Daníel Bjarnason is one of Iceland’s foremost musical voices today, increasingly in demand as conductor, composer and programmer. He is Principal Guest Conductor with Iceland Symphony Orchestra, an appointment that follows a tenure as Artist in Residence. He keeps a busy composing schedule alongside his conducting commitments, with many of his works being taken up beyond their premieres and regularly programmed around the world.
As guest conductor he debuts this season with Norrlandsoperan orchestra in Umeå, Sweden, and has previously appeared in Europe with Göteborgs Symfoniker, Gävle Symfoniorkester, Aalborg Symfoniorkester and Turun Filharmoninen Orkesteri, while in North America he has conducted the Los Angeles Philharmonic and Toronto Symphony orchestras, and Tokyo Symphony Orchestra in Japan.
This season his new Concerto for Percussion and Orchestra, dedicated to Martin Grubinger, debuts with Gothenburg Symphony led by Santtu-Mattias Rouvali. The soloist will also perform the work with Dresdner Philharmonie in concerts in Dresden and Munich. A new short piece will also debut with the Cincinnati Symphony Orchestra, which has previously commissioned other works from him.
Bjarnason maintains a close connection with Los Angeles Philharmonic, which commissioned him to write a work for Gustavo Dudamel, Zubin Mehta and Esa-Pekka Salonen to perform together at its Centennial Birthday Celebration Concert and Gala in 2019, titled From Space I Saw Earth. The Orchestra is also part of an upcoming song cycle commission by the Crash Ensemble, together with Musiekgebouw Frits Phillips Eindhoven – where Bjarnason has been Composer in Residence since 2016, and which already requested him to write a new concerto for piano and orchestra for a coming season.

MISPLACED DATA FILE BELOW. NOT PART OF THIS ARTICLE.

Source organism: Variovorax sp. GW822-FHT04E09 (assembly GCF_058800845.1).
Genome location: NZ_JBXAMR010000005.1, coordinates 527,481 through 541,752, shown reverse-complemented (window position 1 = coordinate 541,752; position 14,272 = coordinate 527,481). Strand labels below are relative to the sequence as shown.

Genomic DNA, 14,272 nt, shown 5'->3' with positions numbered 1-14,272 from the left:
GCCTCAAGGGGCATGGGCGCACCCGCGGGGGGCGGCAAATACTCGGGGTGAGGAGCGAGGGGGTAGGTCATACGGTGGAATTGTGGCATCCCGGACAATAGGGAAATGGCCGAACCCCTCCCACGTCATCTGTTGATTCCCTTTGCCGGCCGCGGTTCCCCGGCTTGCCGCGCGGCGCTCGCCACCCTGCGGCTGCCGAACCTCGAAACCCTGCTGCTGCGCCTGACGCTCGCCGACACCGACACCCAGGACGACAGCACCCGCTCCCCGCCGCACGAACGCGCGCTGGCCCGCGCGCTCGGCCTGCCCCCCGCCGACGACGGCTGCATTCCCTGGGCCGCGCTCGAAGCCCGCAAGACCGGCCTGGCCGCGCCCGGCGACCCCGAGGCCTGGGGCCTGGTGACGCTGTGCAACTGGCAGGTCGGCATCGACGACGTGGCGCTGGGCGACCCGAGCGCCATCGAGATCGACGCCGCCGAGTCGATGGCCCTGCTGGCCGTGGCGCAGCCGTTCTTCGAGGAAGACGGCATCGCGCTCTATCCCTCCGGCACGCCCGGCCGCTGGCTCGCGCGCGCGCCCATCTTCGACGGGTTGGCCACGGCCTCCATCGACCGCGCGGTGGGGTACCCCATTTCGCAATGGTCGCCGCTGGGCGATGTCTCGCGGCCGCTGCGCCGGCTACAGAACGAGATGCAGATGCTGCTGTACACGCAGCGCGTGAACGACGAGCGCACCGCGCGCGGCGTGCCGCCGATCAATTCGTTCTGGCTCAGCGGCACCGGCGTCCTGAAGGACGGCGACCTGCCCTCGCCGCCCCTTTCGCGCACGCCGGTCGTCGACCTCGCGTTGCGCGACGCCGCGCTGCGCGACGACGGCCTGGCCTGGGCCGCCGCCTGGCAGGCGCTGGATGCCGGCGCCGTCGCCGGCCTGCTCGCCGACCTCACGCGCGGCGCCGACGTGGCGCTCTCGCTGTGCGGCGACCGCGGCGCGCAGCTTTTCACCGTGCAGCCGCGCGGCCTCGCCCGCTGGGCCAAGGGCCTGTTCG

In 2017 the Los Angeles Philharmonic premiered Bjarnason’s Violin Concerto at the Hollywood Bowl, in a co-commission with Iceland Symphony for Pekka Kuusisto, while he co-curated the orchestra’s Reykjavík Festival, an eclectic and multi-disciplinary 17-day event, in which he featured as conductor and composer.
Violin Concerto became a success with audiences and orchestras and remains very popular. Kuusisto has performed it with Philharmonia Orchestra, Orchestre de Paris, New York Philharmonic, Detroit Symphony and Finnish Radio Symphony orchestras. This season he plays it with Gothenburg Symphony, Swedish Radio Symphony and National Arts Center orchestras, MDR Sinfonieorchester and NDR Elbphilharmonie Orchester. Bjarnason will conduct the recording of the work with Kuusisto, as part of the final instalment of a three-album recording project with Iceland Symphony for Sono Luminus focussing on Icelandic music and composers.
Since its premiere in 2017, his first opera, Brothers, for the Danish National Opera and directed by Kasper Holten, based on the Susanne Bier film of the same name, was also revived in Reykjavík by The Icelandic Opera in 2018, and opened Budapest’s 2019 Armel Opera Festival.
Bjarnason conducted the world premiere of Jóhann Jóhannsson’s Last and First Men, a multimedia work narrated by Tilda Swinton, at the 2017 Manchester International Festival with BBC Philharmonic, and subsequently at the Barbican with the London Symphony Orchestra the following year.
A recipient of numerous accolades, in 2018 he was awarded the Optimism prize by the President of Iceland, won the 8th Harpa Nordic Film Composers Award for the feature film Under the Tree, and was nominated for the Nordic Council Music Prize. He also won Composer of the Year, Best Composer/Best Composition and Best Performer at the Icelandic Music Awards in recent years.
Bjarnason studied piano, composition and conducting in Reykjavík and pursued further studies in orchestral conducting at Hochschule für Musik Freiburg. He released several albums for the label Bedroom Community
“Bjarnason is an eloquent conductor with a bent, you might say, for [composer Bent] Sorensen’s sensitivity. It would be hard to imagine a performance as lovely of a 6‑year-old piece that seems destined for far wider exposure.”
(LA Times, February 2020)